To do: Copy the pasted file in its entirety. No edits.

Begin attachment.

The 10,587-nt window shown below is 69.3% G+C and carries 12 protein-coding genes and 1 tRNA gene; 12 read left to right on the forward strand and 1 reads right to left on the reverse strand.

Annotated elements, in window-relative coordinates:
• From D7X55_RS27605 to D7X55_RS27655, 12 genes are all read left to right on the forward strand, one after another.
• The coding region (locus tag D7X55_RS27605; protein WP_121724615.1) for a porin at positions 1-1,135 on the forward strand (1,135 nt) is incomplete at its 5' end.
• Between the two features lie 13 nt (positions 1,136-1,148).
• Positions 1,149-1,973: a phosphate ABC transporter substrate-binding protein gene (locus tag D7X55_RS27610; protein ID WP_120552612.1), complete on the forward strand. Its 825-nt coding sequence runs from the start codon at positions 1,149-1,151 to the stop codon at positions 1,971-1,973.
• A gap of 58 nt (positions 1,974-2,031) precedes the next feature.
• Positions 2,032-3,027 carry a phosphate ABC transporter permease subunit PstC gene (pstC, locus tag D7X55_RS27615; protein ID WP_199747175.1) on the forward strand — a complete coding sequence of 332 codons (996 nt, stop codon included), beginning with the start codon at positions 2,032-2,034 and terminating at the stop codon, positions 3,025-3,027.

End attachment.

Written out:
The 10,587-nt window shown below is 69.3% G+C and carries 12 protein-coding genes and 1 tRNA gene; 12 read left to right on the forward strand and 1 reads right to left on the reverse strand.

Annotated elements, in window-relative coordinates:
• From D7X55_RS27605 to D7X55_RS27655, 12 genes are all read left to right on the forward strand, one after another.
• The coding region (locus tag D7X55_RS27605; protein WP_121724615.1) for a porin at positions 1-1,135 on the forward strand (1,135 nt) is incomplete at its 5' end.
• Between the two features lie 13 nt (positions 1,136-1,148).
• Positions 1,149-1,973: a phosphate ABC transporter substrate-binding protein gene (locus tag D7X55_RS27610; protein ID WP_120552612.1), complete on the forward strand. Its 825-nt coding sequence runs from the start codon at positions 1,149-1,151 to the stop codon at positions 1,971-1,973.
• A gap of 58 nt (positions 1,974-2,031) precedes the next feature.
• Positions 2,032-3,027 carry a phosphate ABC transporter permease subunit PstC gene (pstC, locus tag D7X55_RS27615; protein ID WP_199747175.1) on the forward strand — a complete coding sequence of 332 codons (996 nt, stop codon included), beginning with the start codon at positions 2,032-2,034 and terminating at the stop codon, positions 3,025-3,027.